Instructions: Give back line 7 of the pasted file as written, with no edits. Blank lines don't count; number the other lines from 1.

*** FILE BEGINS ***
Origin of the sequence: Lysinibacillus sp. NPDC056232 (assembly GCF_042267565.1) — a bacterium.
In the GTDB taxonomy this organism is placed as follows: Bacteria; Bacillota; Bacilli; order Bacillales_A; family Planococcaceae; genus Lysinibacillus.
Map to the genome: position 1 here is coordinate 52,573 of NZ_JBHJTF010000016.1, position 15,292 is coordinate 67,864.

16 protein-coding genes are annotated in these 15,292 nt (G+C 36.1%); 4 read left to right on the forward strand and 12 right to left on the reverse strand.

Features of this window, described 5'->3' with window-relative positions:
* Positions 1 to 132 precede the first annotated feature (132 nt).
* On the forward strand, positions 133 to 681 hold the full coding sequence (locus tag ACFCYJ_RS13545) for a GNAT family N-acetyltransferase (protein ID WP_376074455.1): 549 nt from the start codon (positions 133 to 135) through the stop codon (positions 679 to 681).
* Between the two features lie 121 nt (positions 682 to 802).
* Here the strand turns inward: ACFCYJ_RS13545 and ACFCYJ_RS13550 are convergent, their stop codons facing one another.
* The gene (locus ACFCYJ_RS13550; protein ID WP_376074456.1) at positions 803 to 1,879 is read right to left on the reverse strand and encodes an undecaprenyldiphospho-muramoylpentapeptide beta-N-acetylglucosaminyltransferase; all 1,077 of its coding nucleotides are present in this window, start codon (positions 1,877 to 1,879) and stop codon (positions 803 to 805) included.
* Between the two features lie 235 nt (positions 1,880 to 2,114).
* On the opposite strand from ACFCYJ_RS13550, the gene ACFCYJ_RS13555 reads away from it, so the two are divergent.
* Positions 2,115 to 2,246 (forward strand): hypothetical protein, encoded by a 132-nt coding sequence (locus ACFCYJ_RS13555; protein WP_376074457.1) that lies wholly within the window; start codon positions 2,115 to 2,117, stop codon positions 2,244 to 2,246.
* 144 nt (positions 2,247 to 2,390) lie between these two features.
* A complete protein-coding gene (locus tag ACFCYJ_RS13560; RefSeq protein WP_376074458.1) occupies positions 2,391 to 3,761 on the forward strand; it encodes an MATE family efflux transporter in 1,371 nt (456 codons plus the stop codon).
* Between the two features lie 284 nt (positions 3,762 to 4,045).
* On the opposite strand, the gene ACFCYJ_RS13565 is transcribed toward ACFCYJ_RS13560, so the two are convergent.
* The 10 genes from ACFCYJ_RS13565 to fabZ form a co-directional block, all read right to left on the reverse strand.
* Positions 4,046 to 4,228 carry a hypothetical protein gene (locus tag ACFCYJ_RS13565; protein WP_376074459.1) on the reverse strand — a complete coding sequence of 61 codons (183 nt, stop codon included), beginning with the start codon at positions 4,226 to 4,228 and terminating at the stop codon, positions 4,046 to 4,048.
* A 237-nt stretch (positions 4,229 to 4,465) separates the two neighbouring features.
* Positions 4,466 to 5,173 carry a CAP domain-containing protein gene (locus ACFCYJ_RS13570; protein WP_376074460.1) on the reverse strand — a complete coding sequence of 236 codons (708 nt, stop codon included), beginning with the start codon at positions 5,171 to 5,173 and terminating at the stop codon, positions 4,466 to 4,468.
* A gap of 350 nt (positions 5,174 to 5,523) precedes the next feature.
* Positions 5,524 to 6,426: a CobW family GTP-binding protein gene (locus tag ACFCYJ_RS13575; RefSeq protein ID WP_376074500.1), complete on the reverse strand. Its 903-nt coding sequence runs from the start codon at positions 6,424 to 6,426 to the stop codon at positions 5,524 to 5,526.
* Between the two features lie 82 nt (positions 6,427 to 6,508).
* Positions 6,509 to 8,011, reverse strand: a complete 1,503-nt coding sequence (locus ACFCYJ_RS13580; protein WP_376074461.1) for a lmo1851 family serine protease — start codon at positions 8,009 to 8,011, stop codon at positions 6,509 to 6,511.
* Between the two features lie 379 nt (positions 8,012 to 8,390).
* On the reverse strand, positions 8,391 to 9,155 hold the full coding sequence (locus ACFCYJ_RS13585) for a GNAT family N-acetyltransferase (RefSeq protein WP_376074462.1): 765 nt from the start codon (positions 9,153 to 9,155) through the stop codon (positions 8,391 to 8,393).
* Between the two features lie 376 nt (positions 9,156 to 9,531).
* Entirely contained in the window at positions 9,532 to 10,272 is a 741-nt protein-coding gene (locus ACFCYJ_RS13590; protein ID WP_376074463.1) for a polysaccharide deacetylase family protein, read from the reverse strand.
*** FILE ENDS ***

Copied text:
* On the forward strand, positions 133 to 681 hold the full coding sequence (locus tag ACFCYJ_RS13545) for a GNAT family N-acetyltransferase (protein ID WP_376074455.1): 549 nt from the start codon (positions 133 to 135) through the stop codon (positions 679 to 681).